A town in Ecuador, slated to become a United Nations World Heritage Site, is slowly being destroyed …by illegal gold mining. Zaruma, in the country’s south, is collapsing. Huge sinkholes, provoked by mine shafts below, have swallowed the local school and brought down homes. No one has been able to stop the artisanal miners burrowing beneath the village. The government says it needs protection against the armed gangs that control the wildcat business. In the meantime, residual chemicals from the mines are polluting local rivers. That’s led to an international confrontation.
In a region of southern Ecuador live a handful of people who happen to be quite short. They were born with a condition known as Laron Syndrome. Laron stops the body from using a key growth hormone. There is no fix yet for the rare disorder, but Laron might offer clues to the origin of other ailments. Namely, type II diabetes and some cancers. People with Laron Syndrome rarely develop these diseases. But while that may lead to new discoveries in medicine, the people with Laron in Ecuador suffer. Not so much from the syndrome, but in a society ill-prepared to help them.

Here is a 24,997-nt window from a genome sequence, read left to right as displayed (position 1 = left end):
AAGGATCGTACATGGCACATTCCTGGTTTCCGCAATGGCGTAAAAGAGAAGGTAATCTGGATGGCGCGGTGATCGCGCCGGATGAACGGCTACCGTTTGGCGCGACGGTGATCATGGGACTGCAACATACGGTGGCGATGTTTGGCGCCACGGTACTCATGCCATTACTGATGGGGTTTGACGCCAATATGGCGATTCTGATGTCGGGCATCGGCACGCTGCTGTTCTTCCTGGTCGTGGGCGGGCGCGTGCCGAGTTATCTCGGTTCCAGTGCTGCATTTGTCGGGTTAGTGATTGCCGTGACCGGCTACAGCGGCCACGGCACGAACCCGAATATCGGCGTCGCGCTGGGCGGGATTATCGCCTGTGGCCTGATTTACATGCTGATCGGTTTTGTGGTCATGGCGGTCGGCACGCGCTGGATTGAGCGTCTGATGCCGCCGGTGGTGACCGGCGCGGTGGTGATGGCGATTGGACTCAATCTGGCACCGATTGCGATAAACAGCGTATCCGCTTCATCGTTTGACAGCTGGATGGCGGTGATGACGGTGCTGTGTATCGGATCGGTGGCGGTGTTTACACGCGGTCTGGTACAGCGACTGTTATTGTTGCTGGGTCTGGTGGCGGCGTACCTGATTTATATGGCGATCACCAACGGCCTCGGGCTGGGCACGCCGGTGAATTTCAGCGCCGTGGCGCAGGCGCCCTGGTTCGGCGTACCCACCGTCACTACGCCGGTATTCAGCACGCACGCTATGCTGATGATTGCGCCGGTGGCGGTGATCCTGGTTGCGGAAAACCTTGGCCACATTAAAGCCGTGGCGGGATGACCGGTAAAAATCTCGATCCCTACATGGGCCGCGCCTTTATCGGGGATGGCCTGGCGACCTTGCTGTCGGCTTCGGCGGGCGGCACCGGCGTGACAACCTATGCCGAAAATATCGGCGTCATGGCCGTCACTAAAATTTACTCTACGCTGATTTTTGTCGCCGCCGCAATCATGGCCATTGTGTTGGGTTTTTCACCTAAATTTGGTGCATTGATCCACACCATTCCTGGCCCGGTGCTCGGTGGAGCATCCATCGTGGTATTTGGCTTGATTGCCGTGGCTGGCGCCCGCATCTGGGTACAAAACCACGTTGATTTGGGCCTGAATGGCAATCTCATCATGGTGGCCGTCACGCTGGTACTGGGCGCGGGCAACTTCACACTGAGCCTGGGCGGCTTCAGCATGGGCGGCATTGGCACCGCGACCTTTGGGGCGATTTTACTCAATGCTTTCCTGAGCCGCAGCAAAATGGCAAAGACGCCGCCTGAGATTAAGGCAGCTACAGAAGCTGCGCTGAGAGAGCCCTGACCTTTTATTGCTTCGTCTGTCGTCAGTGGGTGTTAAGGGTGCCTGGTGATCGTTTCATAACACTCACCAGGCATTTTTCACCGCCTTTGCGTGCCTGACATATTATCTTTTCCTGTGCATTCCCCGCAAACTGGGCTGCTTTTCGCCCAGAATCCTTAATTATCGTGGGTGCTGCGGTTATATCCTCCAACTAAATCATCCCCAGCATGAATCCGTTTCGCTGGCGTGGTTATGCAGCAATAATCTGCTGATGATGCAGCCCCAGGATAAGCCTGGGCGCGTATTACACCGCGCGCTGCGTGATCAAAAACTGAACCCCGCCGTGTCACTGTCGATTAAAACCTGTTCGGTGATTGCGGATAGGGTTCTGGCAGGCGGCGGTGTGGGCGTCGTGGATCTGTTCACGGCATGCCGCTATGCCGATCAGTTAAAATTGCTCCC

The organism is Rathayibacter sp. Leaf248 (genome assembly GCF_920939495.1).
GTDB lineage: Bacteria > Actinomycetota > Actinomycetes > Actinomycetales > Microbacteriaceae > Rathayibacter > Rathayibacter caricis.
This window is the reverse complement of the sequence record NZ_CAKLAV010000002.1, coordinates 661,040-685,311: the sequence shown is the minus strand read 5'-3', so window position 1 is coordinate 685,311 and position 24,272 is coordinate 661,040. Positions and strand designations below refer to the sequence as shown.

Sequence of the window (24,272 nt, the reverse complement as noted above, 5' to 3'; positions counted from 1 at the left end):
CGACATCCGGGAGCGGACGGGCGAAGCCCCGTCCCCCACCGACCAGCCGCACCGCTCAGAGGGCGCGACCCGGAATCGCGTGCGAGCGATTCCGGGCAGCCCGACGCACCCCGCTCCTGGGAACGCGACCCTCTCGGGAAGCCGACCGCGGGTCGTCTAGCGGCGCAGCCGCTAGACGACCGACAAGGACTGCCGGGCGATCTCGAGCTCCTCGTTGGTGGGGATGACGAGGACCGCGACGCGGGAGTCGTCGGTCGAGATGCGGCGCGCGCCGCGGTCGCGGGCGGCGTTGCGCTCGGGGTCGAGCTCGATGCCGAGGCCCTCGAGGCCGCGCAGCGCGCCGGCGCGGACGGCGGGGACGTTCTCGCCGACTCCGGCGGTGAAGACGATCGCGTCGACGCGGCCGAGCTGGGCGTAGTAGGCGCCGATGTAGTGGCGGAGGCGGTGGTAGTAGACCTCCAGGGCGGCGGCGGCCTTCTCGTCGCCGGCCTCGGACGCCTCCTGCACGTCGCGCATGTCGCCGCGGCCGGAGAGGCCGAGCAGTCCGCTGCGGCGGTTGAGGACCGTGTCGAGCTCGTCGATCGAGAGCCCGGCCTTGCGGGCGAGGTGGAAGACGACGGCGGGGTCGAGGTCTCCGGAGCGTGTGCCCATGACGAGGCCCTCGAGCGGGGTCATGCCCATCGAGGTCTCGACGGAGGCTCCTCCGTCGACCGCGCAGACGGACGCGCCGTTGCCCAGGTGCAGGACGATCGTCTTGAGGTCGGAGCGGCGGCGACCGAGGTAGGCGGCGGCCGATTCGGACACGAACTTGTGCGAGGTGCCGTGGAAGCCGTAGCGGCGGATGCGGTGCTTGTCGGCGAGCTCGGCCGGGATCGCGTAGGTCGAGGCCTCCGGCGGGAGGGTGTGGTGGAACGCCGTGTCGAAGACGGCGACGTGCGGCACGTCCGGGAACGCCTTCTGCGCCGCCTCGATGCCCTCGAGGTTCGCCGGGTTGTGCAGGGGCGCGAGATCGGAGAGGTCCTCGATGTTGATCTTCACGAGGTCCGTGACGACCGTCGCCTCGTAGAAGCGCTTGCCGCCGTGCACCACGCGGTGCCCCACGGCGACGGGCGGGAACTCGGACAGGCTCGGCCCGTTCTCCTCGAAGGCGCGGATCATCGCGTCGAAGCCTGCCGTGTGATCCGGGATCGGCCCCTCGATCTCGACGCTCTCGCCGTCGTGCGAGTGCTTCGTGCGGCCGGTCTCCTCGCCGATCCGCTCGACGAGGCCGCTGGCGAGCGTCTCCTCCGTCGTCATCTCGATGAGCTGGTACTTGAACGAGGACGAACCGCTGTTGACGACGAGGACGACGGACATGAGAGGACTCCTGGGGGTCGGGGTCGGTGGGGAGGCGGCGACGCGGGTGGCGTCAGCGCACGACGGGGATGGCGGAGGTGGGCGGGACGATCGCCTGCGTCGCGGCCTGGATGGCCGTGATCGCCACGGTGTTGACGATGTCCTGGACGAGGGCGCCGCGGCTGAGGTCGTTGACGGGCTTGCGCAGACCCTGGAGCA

Ecuador has a chocolate problem. No, it’s not causing cavities. And no, it’s not melting. The problem is most people around the world simply don’t know about it. Many Ecuadoran farmers grow cacao organically, producing their chocolate by hand just as their ancestors did. The small-scale production, coupled with a crowded and competitive international market, has left Ecuador in the shadows. But now some producers are emerging and want the world to give them a chance. They say their chocolate deserves a spot alongside the finest. One taste, they say, and you’ll agree.
AMERICAS NOW Executive Producer